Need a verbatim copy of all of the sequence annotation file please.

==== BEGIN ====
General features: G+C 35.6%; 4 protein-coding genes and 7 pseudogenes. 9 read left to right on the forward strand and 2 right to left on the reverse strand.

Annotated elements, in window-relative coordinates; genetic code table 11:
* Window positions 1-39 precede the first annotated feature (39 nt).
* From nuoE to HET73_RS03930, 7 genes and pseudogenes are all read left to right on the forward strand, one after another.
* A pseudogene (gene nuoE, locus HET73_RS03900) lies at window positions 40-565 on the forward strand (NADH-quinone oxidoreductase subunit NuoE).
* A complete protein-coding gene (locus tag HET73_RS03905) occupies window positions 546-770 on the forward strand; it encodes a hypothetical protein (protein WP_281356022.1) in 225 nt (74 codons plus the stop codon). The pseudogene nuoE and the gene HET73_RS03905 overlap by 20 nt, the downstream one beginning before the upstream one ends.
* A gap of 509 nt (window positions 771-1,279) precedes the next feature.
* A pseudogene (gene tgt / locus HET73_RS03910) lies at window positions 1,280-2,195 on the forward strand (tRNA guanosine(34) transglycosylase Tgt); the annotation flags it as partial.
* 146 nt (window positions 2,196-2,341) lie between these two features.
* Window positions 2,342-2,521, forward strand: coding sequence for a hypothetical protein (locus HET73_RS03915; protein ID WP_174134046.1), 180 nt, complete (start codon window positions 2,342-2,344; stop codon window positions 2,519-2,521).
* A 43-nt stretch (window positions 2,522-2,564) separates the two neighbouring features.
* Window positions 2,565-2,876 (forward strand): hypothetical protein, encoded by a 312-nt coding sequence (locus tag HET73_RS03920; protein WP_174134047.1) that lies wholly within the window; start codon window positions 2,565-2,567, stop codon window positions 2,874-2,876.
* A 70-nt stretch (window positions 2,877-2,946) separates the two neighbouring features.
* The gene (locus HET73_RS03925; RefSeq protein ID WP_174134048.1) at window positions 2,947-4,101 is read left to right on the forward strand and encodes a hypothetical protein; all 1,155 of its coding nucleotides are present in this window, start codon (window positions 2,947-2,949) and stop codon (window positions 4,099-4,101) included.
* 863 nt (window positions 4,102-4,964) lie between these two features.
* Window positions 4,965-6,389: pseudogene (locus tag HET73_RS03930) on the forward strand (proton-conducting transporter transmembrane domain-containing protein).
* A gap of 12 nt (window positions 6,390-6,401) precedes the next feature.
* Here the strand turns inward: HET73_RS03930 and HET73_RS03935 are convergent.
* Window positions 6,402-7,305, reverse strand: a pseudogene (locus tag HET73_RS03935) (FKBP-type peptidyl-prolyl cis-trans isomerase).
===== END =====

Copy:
General features: G+C 35.6%; 4 protein-coding genes and 7 pseudogenes. 9 read left to right on the forward strand and 2 right to left on the reverse strand.

Annotated elements, in window-relative coordinates; genetic code table 11:
* Window positions 1-39 precede the first annotated feature (39 nt).
* From nuoE to HET73_RS03930, 7 genes and pseudogenes are all read left to right on the forward strand, one after another.
* A pseudogene (gene nuoE, locus HET73_RS03900) lies at window positions 40-565 on the forward strand (NADH-quinone oxidoreductase subunit NuoE).
* A complete protein-coding gene (locus tag HET73_RS03905) occupies window positions 546-770 on the forward strand; it encodes a hypothetical protein (protein WP_281356022.1) in 225 nt (74 codons plus the stop codon). The pseudogene nuoE and the gene HET73_RS03905 overlap by 20 nt, the downstream one beginning before the upstream one ends.
* A gap of 509 nt (window positions 771-1,279) precedes the next feature.
* A pseudogene (gene tgt / locus HET73_RS03910) lies at window positions 1,280-2,195 on the forward strand (tRNA guanosine(34) transglycosylase Tgt); the annotation flags it as partial.
* 146 nt (window positions 2,196-2,341) lie between these two features.
* Window positions 2,342-2,521, forward strand: coding sequence for a hypothetical protein (locus HET73_RS03915; protein ID WP_174134046.1), 180 nt, complete (start codon window positions 2,342-2,344; stop codon window positions 2,519-2,521).
* A 43-nt stretch (window positions 2,522-2,564) separates the two neighbouring features.
* Window positions 2,565-2,876 (forward strand): hypothetical protein, encoded by a 312-nt coding sequence (locus tag HET73_RS03920; protein WP_174134047.1) that lies wholly within the window; start codon window positions 2,565-2,567, stop codon window positions 2,874-2,876.
* A 70-nt stretch (window positions 2,877-2,946) separates the two neighbouring features.
* The gene (locus HET73_RS03925; RefSeq protein ID WP_174134048.1) at window positions 2,947-4,101 is read left to right on the forward strand and encodes a hypothetical protein; all 1,155 of its coding nucleotides are present in this window, start codon (window positions 2,947-2,949) and stop codon (window positions 4,099-4,101) included.
* 863 nt (window positions 4,102-4,964) lie between these two features.
* Window positions 4,965-6,389: pseudogene (locus tag HET73_RS03930) on the forward strand (proton-conducting transporter transmembrane domain-containing protein).
* A gap of 12 nt (window positions 6,390-6,401) precedes the next feature.
* Here the strand turns inward: HET73_RS03930 and HET73_RS03935 are convergent.
* Window positions 6,402-7,305, reverse strand: a pseudogene (locus tag HET73_RS03935) (FKBP-type peptidyl-prolyl cis-trans isomerase).